Almost never. I think there are certainly some very small edge cases where a Facebook ad went so viral that it disassociated from the CPM in a way that garnered this additional halo effect of impact. It's almost always the case that the next 1, 000 impressions is paid for. But this kind of advertising, this kind of swing, like I think about when Red Bull, Had the guy set the record for the longest free fall jump from outer space.

I still watch that video. Occasionally my kids were watching that and I like the, the, there is a compounding set of impressions that have now disassociated from the price of the initial buy. And that's what great. Advertising does is it breaks that association between the cost of the inventory placement and the attention that it garners and figuring that out.

Some would, people would call that like an organic flywheel, right? Like this idea that surrounding your thing now is a, is a halo effect of word of mouth or conversation that is not paid for anymore that like to truly create escape velocity, like somewhere that has to occur. And this is the thing I'm feeling very much in Bamboo Earth right now, where we don't have that.

We don't have the escape velocity of surrounding conversation that's driving any sort of organic flywheel. It's that we have to be great next month again on Facebook ads. And we have to be great the next month again on Facebook ads. And we're, we're good at it and it happens and we're growing and it's a good business.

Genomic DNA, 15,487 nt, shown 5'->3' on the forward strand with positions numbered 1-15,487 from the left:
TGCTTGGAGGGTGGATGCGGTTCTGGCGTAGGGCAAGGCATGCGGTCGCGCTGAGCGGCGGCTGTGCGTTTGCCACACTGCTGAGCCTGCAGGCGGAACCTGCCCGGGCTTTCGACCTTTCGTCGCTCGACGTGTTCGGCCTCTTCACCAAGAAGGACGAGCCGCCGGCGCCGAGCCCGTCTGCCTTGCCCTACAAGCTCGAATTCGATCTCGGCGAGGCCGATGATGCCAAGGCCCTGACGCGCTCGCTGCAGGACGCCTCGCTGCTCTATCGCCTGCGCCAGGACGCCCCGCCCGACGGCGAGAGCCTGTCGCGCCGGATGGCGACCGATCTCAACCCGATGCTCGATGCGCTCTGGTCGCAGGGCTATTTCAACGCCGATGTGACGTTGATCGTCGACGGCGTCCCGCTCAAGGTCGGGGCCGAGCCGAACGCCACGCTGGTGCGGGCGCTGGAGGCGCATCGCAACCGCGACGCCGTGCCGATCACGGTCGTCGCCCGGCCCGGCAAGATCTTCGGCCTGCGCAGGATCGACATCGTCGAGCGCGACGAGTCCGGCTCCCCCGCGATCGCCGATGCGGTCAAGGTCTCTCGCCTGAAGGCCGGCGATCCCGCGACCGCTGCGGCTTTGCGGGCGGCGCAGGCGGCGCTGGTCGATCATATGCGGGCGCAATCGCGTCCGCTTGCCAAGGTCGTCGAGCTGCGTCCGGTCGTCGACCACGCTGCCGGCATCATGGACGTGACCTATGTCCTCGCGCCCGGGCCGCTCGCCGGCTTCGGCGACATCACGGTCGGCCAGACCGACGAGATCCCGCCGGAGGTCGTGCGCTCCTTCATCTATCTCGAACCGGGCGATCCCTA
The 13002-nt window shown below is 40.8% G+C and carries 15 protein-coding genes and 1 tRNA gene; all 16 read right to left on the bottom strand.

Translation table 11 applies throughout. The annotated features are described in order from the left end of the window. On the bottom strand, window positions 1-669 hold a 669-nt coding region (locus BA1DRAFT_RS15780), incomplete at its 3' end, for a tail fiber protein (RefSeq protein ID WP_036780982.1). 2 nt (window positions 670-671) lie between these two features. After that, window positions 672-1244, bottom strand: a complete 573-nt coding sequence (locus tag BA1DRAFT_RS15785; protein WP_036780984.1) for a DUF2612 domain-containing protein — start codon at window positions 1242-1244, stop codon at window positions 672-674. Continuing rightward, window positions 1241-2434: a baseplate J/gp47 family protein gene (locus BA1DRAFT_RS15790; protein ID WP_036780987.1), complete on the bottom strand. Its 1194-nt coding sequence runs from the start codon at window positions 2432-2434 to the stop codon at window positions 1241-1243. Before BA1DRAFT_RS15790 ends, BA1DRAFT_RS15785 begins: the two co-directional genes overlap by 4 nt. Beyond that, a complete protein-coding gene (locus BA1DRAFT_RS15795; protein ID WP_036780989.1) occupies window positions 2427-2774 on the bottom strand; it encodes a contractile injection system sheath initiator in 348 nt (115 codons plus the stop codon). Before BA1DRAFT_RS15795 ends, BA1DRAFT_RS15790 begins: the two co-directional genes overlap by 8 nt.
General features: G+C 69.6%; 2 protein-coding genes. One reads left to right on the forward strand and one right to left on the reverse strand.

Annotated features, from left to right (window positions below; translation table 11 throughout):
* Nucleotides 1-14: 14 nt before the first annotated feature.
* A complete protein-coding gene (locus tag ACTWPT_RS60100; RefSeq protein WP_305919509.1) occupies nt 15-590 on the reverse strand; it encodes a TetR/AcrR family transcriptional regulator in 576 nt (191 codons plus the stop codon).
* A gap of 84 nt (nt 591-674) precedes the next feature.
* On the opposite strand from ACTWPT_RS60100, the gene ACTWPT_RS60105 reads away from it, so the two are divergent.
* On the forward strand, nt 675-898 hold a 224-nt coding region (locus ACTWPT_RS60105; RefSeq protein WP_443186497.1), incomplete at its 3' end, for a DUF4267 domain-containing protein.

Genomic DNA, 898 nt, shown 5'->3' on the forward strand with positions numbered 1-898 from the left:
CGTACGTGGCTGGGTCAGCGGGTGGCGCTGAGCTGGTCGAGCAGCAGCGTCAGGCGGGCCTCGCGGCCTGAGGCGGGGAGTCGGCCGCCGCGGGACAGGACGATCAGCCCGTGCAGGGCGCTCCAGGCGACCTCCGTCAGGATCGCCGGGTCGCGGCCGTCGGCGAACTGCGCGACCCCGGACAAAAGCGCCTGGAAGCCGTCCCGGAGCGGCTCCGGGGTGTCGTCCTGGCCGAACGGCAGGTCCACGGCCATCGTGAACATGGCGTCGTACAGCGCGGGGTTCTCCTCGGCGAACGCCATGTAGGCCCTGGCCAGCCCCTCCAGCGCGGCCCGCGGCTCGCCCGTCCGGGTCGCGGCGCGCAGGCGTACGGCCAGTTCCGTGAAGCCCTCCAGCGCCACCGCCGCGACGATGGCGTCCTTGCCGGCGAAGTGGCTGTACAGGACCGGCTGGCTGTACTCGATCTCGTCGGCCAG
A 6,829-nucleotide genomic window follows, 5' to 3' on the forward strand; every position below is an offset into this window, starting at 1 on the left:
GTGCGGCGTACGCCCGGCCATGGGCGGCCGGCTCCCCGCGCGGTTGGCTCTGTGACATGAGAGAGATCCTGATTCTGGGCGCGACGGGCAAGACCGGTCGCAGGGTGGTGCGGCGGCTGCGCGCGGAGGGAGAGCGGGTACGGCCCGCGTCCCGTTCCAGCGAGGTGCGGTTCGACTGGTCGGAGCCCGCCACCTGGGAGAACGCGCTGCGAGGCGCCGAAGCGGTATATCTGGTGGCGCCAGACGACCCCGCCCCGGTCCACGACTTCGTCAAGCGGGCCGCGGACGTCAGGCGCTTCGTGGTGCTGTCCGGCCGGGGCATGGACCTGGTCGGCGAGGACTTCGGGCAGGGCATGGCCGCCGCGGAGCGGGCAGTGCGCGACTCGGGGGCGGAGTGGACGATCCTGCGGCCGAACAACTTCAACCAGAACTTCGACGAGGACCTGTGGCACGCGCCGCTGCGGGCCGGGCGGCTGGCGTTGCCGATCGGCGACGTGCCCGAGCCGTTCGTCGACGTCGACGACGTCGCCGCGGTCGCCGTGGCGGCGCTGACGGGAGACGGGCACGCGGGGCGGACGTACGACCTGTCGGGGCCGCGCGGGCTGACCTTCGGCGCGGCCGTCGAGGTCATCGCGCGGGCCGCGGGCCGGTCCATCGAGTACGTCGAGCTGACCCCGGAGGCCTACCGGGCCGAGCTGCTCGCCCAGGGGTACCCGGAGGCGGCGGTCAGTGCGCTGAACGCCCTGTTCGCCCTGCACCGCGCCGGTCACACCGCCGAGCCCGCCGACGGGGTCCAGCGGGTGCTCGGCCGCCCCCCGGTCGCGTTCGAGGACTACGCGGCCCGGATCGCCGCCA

But like, it's hard and it doesn't seem to be. A sort of wind at our back in any way that I have experienced previously in other brands where it's suddenly you can feel it. It's not measurable, but there's a conversation happening that's disassociated that direct payment for attention.

[00:18:38] Richard Gaffin: Okay. So, I mean, this is, this is a good example. And so what do you do with Bamboo Earth to, to create that? I mean, is that something that like, so obviously you've experienced with other brands before, like was it purely organic? Was there any, anything manufactured or strategic about creating that moment?

Like, what do you do with Bamboo Earth now?

[00:18:56] Taylor Holiday: So I think we've got to think about the advertising in a way that. Has that kind of potential. So like one of the things, and it this tends to push you into boundaries of thinking that like, would be like what would get attention naturally, what would people share or talk about? And so I'll, I'll give you an example of something that I was just texting with Josh about as an idea.

You know, you were into, you were in the fitness space for a little bit. So if you're on fitness TikTok or if you follow a guy like Sam Lac or you're into. Any of the bodybuilding parts of TikTok, like there's this whole set of content that's around the idea of are they natty or not? Okay. So natty, just being a shorthand for natural, meaning they don't use steroids.